The abbey church of Waltham Holy Cross owes its site, according to legend, to Tovi le Prude, the local lord and landowner who was standard-bearer to King Canute (AD1017-35). The story has it that a blackflint stone crucifix was discovered on his land in Somerset and he was then guided by 'divine inspiration' to this site in Essex, on the edge of Epping Forest, whereupon he erected the stone cross. Reputedly, blood flowed from the flint image of Christ persuading Tovi to found communities of the Holy Cross at Waltham and elsewhere. Various miracles were said to be performed through its agency. This strange account of the founding of Waltham Abbey was committed to parchment more than 800 yrs ago, and the precious document now resides in the British Museum.
Before claiming the English throne in 1066, Harold prayed before this cross and was cured of his paralysis. In gratitude, he paid for the rebuilding of the church that housed the cross, dedicated it to the Holy Cross and had it consecrated on Holy Cross Day, 3rd May, 1057; Harold, subsequently built a religious college there, endowing it with riches. The length of the present day church, in its entirety, occupies merely the length of nave in Harold's church. After success at Stamford Bridge on 25th September his good fortune deserted him less than three weeks later at Hastings, where he was slain on the 14th October 1066; his body is buried at Waltham.
Henry II (1154-89) founded an Augustinian monastery here in 1177, a majestic offering to God to expiate the murder of Thomas a Becket. The east end of the church, where Harold was buried, was pulled down so that it may be incorporated in the new buildings, which ranked as an abbey from 1184. In the following century the raising of a low wall between nave and choir separated the parish church from the monastic. The wall saved the ancient nave when other parts of the church, deemed to belong to the abbey, were demolished during the Dissolution of the Monasteries (1536-9)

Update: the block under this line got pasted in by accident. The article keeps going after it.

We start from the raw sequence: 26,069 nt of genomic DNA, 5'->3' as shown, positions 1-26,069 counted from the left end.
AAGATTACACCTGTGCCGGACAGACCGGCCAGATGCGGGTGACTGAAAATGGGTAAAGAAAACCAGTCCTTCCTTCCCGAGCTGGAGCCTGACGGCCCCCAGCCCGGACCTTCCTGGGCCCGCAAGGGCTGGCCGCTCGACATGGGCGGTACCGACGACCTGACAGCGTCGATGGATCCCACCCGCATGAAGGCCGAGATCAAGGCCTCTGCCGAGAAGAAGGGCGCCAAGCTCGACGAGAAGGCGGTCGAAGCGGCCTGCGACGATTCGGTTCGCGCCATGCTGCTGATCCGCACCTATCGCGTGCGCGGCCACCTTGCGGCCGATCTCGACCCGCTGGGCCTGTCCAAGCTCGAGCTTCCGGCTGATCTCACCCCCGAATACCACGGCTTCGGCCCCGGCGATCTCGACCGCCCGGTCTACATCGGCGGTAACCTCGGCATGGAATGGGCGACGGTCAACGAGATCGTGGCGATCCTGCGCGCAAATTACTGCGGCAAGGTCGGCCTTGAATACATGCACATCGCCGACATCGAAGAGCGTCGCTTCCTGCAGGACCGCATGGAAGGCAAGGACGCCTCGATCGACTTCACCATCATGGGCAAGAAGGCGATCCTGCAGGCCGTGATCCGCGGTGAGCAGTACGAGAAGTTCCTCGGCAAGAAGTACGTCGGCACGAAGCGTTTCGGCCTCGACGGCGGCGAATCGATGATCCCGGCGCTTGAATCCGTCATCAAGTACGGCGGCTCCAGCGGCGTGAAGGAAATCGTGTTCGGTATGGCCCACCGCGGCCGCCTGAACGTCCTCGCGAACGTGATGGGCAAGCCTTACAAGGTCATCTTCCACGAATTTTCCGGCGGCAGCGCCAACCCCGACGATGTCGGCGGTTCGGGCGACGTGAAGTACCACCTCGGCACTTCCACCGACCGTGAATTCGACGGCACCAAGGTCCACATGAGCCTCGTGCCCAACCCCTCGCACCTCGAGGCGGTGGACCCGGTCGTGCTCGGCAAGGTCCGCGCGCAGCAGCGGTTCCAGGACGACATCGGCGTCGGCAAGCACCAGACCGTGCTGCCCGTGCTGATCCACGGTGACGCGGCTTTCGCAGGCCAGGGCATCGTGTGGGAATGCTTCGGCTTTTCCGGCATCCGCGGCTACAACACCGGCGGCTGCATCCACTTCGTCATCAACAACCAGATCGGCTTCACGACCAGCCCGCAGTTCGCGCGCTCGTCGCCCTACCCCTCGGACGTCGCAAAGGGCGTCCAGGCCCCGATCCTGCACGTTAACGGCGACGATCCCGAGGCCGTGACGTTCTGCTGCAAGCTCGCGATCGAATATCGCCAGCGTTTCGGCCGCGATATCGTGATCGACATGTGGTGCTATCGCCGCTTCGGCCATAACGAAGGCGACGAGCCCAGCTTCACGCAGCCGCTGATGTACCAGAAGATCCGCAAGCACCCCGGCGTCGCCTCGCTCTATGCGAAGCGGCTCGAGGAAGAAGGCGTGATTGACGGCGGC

In 1552 the tower collapsed, bringing down the choir and much of the rest of the church. The bells were subsequently housed in a 'cage' in the churchyard while reconstruction of the tower commenced; unfortunately, the ancient bells had to be sold to pay for the completion of the bell-tower. Thirteen new bells were eventually assembled and are now regarded as having one of the most distinctive peals in England.
The abbey windows are mostly Norman in design although some are in a later medieval style. Despite many of the windows now containing plain glass, because the original stained glass was shattered by wartime bombs, good fortune has permitted some beautiful examples of the original work to survive. The Rose or Wheel Window located at the east end of the church, together with the three lights beneath it, still retain the radiant stained glass designed almost 150 yrs ago by Sir Edward Burne-Jones, in 1860.
The reredos, carved in stone in 1872, depicts the events attending upon Christ's birth. There are old brasses, memorials in alabaster, marble and stone, a wall-painting of the Last Judgement and details of medieval trace work on the capitals of the Norman columns and arches of the nave. The great Norman nave, in which stand some fine monuments, has been compared favourably with Durham Cathedral. Of interest, the local medieval pillory and whipping post are kept in the south chapel.
Outside, in the abbey churchyard, where the east end of Harold's church is marked out, there lies a black stone indicating the reputed site of his burial place. Sadly, the miraculous black flint cross disappeared long ago.